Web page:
Listing 15.11 is an example of a program that uses listen and accept to create a simple server. This server just sends the message Hello, world! to any process that connects to it. (A client program that receives this message is listed in the next section, "The connect Function.")


Listing 15.11. A simple server program.
1:  #!/usr/local/bin/perl

2:  

3:  $line = "Hello, world!\n";

4:  

5:  $port = 2000;

6:  while (getservbyport ($port, "tcp")) {

7:          $port++;

8:  }

9:  ($d1, $d2, $prototype) = getprotobyname ("tcp");

10: ($d1, $d2, $d3, $d4, $rawserver) = gethostbyname ("silver");

11: $serveraddr = pack ("Sna4x8", 2, $port, $rawserver);

12: socket (SSOCKET, 2, 1, $prototype) || die ("No socket");

13: bind (SSOCKET, $serveraddr) || die ("Can't bind");

14: listen (SSOCKET, 1) || die ("Can't listen");

15: ($clientaddr = accept (SOCKET, SSOCKET)) ||

16:         die ("Can't accept");

17: select (SOCKET);

18: $| = 1;

19: print SOCKET ("$line\n");

20: close (SOCKET);

21: close (SSOCKET);


This program requires no input and generates no output.

The first task this server program performs is to search for a port to use when establishing a socket connection. To be on the safe side, the program first checks that the port it is going to use, port 2000, is not reserved for use by another program. If it is reserved, the program checks port 2001, then port 2002, and so on until it finds an unused port.

To do this checking, line 6 calls getservbyport. If getservbyport returns a non-empty list, the port being checked is listed in the /etc/services file, which means that it is being used by some other program. In this case, the port number is increased by one, and getservbyport is called again. This process continues until getservbyport returns an empty list, which indicates that the port being checked is unused. When lines 5-8 are no longer executing, the scalar variable $port contains the number of the port to be used.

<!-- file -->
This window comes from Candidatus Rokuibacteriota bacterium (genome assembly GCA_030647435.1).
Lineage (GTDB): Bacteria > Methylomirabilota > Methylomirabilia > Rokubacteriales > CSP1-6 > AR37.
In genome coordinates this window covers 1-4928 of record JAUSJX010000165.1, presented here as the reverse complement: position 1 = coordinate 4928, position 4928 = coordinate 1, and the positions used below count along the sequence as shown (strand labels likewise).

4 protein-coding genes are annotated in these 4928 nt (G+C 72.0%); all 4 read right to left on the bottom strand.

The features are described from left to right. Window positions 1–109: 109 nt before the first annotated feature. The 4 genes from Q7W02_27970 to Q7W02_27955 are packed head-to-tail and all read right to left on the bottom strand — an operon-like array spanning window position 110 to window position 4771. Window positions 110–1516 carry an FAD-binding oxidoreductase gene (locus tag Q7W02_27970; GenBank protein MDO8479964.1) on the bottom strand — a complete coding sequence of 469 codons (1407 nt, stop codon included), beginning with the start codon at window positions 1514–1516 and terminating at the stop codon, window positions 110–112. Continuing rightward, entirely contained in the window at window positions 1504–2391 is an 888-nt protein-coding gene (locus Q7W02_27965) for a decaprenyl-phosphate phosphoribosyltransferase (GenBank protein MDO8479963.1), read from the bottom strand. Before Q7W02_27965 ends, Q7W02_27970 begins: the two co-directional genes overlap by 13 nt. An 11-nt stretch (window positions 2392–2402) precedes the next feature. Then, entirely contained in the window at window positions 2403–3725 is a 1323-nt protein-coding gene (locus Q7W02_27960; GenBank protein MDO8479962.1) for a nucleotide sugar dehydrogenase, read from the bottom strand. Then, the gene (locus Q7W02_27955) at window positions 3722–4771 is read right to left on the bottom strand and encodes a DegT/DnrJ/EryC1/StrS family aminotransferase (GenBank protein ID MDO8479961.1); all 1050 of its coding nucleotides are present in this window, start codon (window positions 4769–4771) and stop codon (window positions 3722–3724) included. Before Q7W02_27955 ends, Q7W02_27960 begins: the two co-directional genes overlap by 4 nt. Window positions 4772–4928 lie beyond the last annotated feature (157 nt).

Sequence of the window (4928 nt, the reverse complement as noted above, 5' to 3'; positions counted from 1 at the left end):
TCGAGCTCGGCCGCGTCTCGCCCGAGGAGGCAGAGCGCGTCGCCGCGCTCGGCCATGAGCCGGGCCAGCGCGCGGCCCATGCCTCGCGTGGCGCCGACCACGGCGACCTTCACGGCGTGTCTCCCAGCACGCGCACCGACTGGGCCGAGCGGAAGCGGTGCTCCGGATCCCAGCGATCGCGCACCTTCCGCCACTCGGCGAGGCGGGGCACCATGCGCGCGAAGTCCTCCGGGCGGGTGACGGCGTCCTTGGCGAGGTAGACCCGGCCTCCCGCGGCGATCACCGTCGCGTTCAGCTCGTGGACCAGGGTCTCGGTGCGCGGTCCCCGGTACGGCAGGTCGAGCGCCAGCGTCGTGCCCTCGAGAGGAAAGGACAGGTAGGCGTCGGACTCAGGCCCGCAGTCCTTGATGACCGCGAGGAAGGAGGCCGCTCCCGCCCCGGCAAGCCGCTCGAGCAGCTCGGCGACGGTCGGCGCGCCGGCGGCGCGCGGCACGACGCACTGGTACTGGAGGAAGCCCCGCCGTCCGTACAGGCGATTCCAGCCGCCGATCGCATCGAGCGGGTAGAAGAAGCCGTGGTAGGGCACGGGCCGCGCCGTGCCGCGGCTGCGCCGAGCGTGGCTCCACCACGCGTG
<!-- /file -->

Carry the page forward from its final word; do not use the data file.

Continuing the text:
Line 9 calls getprotobyname to retrieve the /etc/protocols entry associated with the TCP protocol. The protocol number associated with the TCP protocol is retrieved from this /etc/protocols entry and is stored in the scalar variable $prototype. (The other elements of the list are ignored; the convention used by this program is to store element entries that are not going to be used in variables named $d1, $d2, and so on; the d stands for dummy.)

Line 10 calls gethostbyname to retrieve the network address of the machine on which this server is running. This program assumes that the server is running on a local machine named silver. To run this program on your own machine, replace silver with your machine name.

TIP
You can modify this program to run on any machine. To do so, modify line 10 as shown here:
($d1, $d2, $d3, $d4, $rawserver) = gethostbyname ('hostname');
The string in backquotes, 'hostname', tells the Perl interpreter to call the hostname program and return its output as a scalar value. The hostname program returns the name of the machine on which it is running. Therefore, the call to gethostbyname retrieves the address
of the machine on which you are running regardless of what the machine is.
This capability enables you to move this program from one machine to another without having to modify it.
Note that enclosing a command in backquotes works for any UNIX command that returns output. For example, the statement
$userid = 'whoami';
assigns the current login user ID to the scalar variable $userid (because the UNIX command whoami displays the current login user ID)